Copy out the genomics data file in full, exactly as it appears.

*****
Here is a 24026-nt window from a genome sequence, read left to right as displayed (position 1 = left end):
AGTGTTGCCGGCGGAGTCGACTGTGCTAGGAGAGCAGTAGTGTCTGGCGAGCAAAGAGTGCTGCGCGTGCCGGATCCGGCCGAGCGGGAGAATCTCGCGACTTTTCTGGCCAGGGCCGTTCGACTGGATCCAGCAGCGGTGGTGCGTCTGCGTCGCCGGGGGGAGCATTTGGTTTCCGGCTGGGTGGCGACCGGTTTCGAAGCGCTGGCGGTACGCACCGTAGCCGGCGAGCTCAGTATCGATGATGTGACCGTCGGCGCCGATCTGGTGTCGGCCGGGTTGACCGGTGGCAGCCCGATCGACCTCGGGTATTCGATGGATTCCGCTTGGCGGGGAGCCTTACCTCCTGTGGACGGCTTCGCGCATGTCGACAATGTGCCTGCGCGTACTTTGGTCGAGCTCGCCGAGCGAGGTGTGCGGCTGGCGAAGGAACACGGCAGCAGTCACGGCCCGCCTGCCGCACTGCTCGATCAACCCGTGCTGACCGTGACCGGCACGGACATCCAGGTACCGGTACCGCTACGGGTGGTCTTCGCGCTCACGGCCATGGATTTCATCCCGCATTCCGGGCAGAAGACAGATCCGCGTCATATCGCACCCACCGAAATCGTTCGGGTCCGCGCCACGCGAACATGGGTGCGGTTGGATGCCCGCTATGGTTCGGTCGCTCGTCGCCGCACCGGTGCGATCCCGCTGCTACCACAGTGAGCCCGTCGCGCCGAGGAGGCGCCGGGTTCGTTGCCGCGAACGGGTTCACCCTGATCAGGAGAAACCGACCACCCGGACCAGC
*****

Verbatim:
Here is a 24026-nt window from a genome sequence, read left to right as displayed (position 1 = left end):
AGTGTTGCCGGCGGAGTCGACTGTGCTAGGAGAGCAGTAGTGTCTGGCGAGCAAAGAGTGCTGCGCGTGCCGGATCCGGCCGAGCGGGAGAATCTCGCGACTTTTCTGGCCAGGGCCGTTCGACTGGATCCAGCAGCGGTGGTGCGTCTGCGTCGCCGGGGGGAGCATTTGGTTTCCGGCTGGGTGGCGACCGGTTTCGAAGCGCTGGCGGTACGCACCGTAGCCGGCGAGCTCAGTATCGATGATGTGACCGTCGGCGCCGATCTGGTGTCGGCCGGGTTGACCGGTGGCAGCCCGATCGACCTCGGGTATTCGATGGATTCCGCTTGGCGGGGAGCCTTACCTCCTGTGGACGGCTTCGCGCATGTCGACAATGTGCCTGCGCGTACTTTGGTCGAGCTCGCCGAGCGAGGTGTGCGGCTGGCGAAGGAACACGGCAGCAGTCACGGCCCGCCTGCCGCACTGCTCGATCAACCCGTGCTGACCGTGACCGGCACGGACATCCAGGTACCGGTACCGCTACGGGTGGTCTTCGCGCTCACGGCCATGGATTTCATCCCGCATTCCGGGCAGAAGACAGATCCGCGTCATATCGCACCCACCGAAATCGTTCGGGTCCGCGCCACGCGAACATGGGTGCGGTTGGATGCCCGCTATGGTTCGGTCGCTCGTCGCCGCACCGGTGCGATCCCGCTGCTACCACAGTGAGCCCGTCGCGCCGAGGAGGCGCCGGGTTCGTTGCCGCGAACGGGTTCACCCTGATCAGGAGAAACCGACCACCCGGACCAGC